Where breath most breathes,—even in the mouths of men.–81. Thirteen of these stanzas, the 62nd to the 74th, follow in their original order. The first of the fifteen, the 22nd Sonnet, stands quite alone, although its idea is continued in the 62nd. The last of the series, the 81st, not only stands alone, but actually cuts off the undoubted connexion between the 80th and the 82nd Sonnets. The 71st to the 74th Sonnets seem bursting from a heart oppressed with a sense of its own unworthiness, and surrendered to some overwhelming misery. There is a line in the 74th which points at suicide. We cling to the belief that the sentiments here expressed are essentially dramatic. In the 32nd Sonnet, where we recognise the man Shakspere speaking in his own modest and cheerful spirit, death is to come across his “ well-contented day." The opinion which we have endeavoured to sustain of the probable admixture of the artificial and the real in the Sonnets, arising from their supposed original fragmentary state, necessarily leads to the belief that some are accurate illustrations of the poet's situation and feelings. It is collected from these Sonnets, for example, that his profession as a player was disagreeable to him; and this complaint is found amongst those portions which we have separated from the series of verses which appear to us to be written in an artificial character ; it might be addressed to any one of his family, or some honoured friend, such as Lord Southampton :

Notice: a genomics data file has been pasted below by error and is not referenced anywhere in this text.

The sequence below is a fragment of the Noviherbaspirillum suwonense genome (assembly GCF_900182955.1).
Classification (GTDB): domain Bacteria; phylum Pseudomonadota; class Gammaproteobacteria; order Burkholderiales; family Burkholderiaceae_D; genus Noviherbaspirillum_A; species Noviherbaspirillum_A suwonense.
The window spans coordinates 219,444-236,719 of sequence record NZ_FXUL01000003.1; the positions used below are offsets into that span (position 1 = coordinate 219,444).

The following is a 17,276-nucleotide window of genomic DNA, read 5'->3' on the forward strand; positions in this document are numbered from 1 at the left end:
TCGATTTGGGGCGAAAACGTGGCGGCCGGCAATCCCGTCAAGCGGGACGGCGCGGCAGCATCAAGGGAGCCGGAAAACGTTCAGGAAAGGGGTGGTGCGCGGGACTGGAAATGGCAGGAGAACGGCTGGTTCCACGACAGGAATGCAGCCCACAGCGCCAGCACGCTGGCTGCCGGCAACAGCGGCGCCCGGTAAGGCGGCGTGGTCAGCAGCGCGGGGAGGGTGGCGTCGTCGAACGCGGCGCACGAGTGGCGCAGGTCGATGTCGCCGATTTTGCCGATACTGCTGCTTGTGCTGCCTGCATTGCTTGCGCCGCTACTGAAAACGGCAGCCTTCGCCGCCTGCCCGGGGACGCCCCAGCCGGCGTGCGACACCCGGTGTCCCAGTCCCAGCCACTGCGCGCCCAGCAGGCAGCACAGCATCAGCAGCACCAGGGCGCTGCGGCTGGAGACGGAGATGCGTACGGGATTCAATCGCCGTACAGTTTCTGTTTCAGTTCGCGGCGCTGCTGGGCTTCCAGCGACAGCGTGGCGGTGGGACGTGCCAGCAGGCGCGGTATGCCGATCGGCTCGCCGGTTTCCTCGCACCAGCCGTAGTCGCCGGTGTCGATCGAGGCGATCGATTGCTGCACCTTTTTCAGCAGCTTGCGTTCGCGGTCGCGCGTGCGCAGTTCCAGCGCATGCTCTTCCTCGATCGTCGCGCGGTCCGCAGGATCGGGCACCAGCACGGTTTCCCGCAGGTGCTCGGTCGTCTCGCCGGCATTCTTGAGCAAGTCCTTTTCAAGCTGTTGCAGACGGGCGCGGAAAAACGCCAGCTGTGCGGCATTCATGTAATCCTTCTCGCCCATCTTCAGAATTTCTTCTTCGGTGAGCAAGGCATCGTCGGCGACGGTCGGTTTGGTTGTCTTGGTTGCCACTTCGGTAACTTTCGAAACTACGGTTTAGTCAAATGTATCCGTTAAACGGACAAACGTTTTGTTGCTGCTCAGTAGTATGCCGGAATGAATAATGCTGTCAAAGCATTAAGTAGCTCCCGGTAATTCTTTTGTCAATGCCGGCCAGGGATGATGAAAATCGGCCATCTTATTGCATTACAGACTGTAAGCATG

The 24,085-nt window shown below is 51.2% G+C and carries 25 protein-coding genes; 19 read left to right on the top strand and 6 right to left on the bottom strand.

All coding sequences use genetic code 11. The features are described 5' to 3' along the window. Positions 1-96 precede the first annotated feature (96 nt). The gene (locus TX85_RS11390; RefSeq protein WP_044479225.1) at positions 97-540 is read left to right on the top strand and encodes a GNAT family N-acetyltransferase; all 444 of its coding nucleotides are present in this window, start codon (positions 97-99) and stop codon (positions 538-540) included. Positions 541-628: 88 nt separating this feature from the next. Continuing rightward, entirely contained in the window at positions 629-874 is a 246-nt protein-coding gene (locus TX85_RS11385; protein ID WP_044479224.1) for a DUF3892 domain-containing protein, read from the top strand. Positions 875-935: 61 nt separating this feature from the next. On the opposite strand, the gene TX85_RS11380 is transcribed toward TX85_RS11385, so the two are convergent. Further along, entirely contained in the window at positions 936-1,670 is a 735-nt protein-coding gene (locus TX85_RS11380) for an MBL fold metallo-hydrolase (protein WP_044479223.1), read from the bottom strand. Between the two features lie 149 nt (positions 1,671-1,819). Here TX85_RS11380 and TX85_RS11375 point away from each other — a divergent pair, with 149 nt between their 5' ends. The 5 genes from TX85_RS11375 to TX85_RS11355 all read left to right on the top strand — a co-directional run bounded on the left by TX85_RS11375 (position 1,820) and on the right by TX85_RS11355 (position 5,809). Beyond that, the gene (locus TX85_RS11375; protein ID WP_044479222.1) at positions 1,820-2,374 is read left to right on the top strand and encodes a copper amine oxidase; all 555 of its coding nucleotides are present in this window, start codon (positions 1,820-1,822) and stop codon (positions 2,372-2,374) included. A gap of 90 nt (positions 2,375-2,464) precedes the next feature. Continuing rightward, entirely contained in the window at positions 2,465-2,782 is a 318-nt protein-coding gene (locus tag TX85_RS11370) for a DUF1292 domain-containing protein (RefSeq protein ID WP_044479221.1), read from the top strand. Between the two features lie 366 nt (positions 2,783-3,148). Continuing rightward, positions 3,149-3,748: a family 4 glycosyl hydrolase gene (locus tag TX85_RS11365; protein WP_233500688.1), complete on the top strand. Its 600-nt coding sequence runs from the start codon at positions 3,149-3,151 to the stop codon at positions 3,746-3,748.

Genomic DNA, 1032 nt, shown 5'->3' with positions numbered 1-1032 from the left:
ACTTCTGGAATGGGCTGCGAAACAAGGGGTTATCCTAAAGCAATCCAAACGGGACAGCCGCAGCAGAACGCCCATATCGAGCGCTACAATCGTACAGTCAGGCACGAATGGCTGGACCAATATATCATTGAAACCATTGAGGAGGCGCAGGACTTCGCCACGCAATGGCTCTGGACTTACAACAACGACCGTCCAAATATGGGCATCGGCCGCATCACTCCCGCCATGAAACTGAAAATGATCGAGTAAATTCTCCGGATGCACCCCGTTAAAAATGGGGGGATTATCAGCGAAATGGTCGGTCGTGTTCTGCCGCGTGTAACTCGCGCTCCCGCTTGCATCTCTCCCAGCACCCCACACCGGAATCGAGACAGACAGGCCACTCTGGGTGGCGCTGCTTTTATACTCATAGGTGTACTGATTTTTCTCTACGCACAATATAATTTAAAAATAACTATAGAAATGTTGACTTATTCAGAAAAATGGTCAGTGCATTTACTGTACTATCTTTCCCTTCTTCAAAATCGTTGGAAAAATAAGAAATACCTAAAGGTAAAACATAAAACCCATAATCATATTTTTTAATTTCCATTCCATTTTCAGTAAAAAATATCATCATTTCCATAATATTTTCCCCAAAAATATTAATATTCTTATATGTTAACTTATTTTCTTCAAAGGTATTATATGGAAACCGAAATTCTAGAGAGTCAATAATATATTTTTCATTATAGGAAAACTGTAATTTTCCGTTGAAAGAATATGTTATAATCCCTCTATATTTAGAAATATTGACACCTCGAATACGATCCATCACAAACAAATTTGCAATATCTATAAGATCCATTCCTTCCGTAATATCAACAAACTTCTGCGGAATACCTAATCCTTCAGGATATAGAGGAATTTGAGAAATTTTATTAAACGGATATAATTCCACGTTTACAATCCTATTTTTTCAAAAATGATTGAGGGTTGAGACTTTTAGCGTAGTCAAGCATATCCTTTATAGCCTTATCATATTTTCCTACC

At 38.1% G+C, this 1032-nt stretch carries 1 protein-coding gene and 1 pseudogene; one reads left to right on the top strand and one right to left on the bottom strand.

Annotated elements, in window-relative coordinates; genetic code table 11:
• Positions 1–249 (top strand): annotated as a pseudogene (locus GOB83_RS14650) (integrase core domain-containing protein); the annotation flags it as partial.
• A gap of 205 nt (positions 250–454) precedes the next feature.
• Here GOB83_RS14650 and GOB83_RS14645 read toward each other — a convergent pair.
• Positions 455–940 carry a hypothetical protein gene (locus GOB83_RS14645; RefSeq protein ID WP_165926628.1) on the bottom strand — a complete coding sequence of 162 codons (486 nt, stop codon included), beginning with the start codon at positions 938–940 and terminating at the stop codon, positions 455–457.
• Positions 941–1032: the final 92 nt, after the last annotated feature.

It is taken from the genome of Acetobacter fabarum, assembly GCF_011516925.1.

“O, for my sake do you with Fortune chide,
The guilty goddess of my barmful deeds,
That did not better for my life provide
Than public means, which public manners breeds.
Thence comes it that my name receives a brand,
And almost thence my nature is subdued
To what it works in, like the dyer's hand."

But if from his professional occupation his nature was felt by him to be subdued to what it worked in,-if thence his name received a brand,-if vulgar scandal sometimes assailed him,-he had high thoughts to console him, such as were never before imparted to mortal. This was probably written in some period of dejection, when his heart was ill at ease, and he looked upon the world with a slight tinge of indifference, if not of dislike. Every man of high genius has felt something of this. It was reserved for the highest to throw it off,“ like dewdrops from the lion's mane." But the profound self-abasement and despondency of the 74th Sonnet, exquisite as the diction is, appear to us unreal, as a representation of the mental state of William Shakspere ; written, as it most probably was, at a period of his life when he revels and luxuriates (in the comedies which belong to the close of the sixteenth century) in the spirit of enjoyment, gushing from a heart full of love for his species, at peace with itself and with all the world.

We have thus, if we have not been led away by imaginary associations, connected the verses addressed to

" the world's fresh ornament,